Livestock and Products Semi-Annual 2010 - EU-27

According to the latest GAIN Report from USDA Foreign Agricultural Service (FAS), bluetongue continues to remain widespread in the European Union, but most commercial herds have acquired immunity through past infections as well as from vaccinations.
calendar icon 6 March 2010
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USDA Foreign Agricultural Service

Executive Summary

After a temporary upturn in 2007 and 2008, the EU cattle herd is forecast to resume its long term trend of contraction. This trend is mainly a result of increasing farm input costs, lagging milk prices, and restricted government support. Calf production in 2008, 2009, and 2010 is adjusted further downwards from the forecast in the Annual Report. Ending inventories as well as slaughter are revised to a lower number accordingly. Since the start of 2008, EU beef imports fell due to sanitary restrictions laid down by the European Commission (EC) on EU beef imports from Brazil. During 2009, EU imports of Brazilian beef were also hampered by the strong Real and the economic slowdown in the EU. It is anticipated that, as in 2008 and 2009, alternative suppliers will not be able to increase their exports to the EU substantially this year. Anticipated higher consumer prices resulting from restricted imports together with the falling beef production and the current global economic situation will further reduce beef consumption.

2009 & 2010 The herd is forecast to resume its long term trend of contraction

During 2007 and 2008, the long term trend of contraction of the cattle herd was temporally halted (see graph below) mainly as a result of the high beef and milk prices.

After the temporary upturn, the EU cattle herd is forecast to resume its long term trend of contraction. This trend is mainly a result of increasing costs for land, feed and energy, lagging milk prices, and restricted government support. Calf production in 2008, 2009, and 2010 is adjusted slightly downwards from the forecast in the Annual Report (GAIN Report NL9022). Ending inventories as well as slaughter are revised to a lower number accordingly. After a reduction of 2.1 per cent in 2008, the calf crop is expected to decline 1.5 per cent in 2009 and 0.8 per cent in 2010. During 2008 - 2010, the EU cattle stock is projected to fall from 89 million head to 88 million head. Throughout the EU, the smaller farms with only a few cows are abandoning the sector, while the biggest and most efficient farms are expanding. Due to the plummeting milk prices, the dairy herd is estimated to have been cut by 1.8 per cent in 2009. The oversupply of milk cows is reflected in their price development (see graph below). The beef cow herd is expected to have shrunk by only 0.4 per cent during last year. Carcass prices are supported by the limited beef supply from Brazil, which benefitted beef intra-trade, and beef export opportunities to Switzerland and Russia. Cattle exports are revised upwards as exports to mainly Northern African destinations recovered after have been limited by Bluetongue Disease related trade restrictions.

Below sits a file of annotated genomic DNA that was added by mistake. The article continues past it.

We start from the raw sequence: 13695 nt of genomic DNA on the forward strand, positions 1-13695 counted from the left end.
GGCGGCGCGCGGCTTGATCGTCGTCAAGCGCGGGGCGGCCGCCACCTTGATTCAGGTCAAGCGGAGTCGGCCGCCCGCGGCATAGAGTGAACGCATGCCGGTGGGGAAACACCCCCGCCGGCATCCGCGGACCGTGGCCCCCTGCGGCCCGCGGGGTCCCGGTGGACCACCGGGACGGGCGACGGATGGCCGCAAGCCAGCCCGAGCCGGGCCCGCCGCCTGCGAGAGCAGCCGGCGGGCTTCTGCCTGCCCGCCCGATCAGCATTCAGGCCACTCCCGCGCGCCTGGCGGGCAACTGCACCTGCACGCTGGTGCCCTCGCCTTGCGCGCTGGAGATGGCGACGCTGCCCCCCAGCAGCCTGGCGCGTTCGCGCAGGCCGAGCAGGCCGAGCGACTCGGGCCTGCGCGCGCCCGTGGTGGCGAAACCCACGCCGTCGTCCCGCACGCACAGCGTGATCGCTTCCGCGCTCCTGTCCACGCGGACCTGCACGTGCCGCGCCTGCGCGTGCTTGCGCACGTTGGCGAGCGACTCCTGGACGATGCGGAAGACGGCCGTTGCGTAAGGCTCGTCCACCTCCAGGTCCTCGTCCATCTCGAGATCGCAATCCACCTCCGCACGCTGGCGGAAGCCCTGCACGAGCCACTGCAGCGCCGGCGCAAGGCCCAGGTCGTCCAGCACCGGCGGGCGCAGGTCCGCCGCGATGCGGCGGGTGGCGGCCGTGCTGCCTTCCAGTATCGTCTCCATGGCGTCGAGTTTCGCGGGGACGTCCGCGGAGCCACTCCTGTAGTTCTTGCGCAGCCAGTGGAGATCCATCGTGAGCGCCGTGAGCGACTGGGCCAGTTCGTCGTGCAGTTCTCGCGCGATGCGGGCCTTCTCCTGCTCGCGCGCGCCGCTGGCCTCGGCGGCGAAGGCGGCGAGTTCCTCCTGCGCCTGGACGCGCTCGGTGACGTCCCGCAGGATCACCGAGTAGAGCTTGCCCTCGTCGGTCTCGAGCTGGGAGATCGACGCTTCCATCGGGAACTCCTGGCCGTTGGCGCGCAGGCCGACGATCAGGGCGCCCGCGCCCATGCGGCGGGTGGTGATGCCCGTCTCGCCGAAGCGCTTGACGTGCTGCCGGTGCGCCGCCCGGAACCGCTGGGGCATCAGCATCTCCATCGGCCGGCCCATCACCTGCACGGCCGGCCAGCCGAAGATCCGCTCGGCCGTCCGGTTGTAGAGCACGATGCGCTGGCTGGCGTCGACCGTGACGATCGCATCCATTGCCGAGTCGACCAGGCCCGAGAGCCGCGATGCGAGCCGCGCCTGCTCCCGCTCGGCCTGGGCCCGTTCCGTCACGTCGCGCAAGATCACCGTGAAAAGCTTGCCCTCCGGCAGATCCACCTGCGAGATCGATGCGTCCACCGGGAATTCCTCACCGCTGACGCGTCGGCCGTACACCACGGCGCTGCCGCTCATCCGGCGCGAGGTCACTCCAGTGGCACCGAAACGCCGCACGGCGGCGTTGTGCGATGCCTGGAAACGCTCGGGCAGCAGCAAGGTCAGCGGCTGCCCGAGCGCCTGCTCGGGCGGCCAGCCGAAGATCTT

EU disease situation

Bluetongue disease remains widespread, decreasing fertility rates and calf per cow ratio, but most EU commercial herds have acquired immunity through past infections as well as from vaccinations. Food and Mouth Disease appears to be under control and BSE cases also continued their steep decline from recent years. The EU Animal Health Plan for 2010 provides funding for continued monitoring and combating of these and other major livestock diseases (see GAIN report E49088 - EC animal disease eradication, control and monitoring programme for 2010).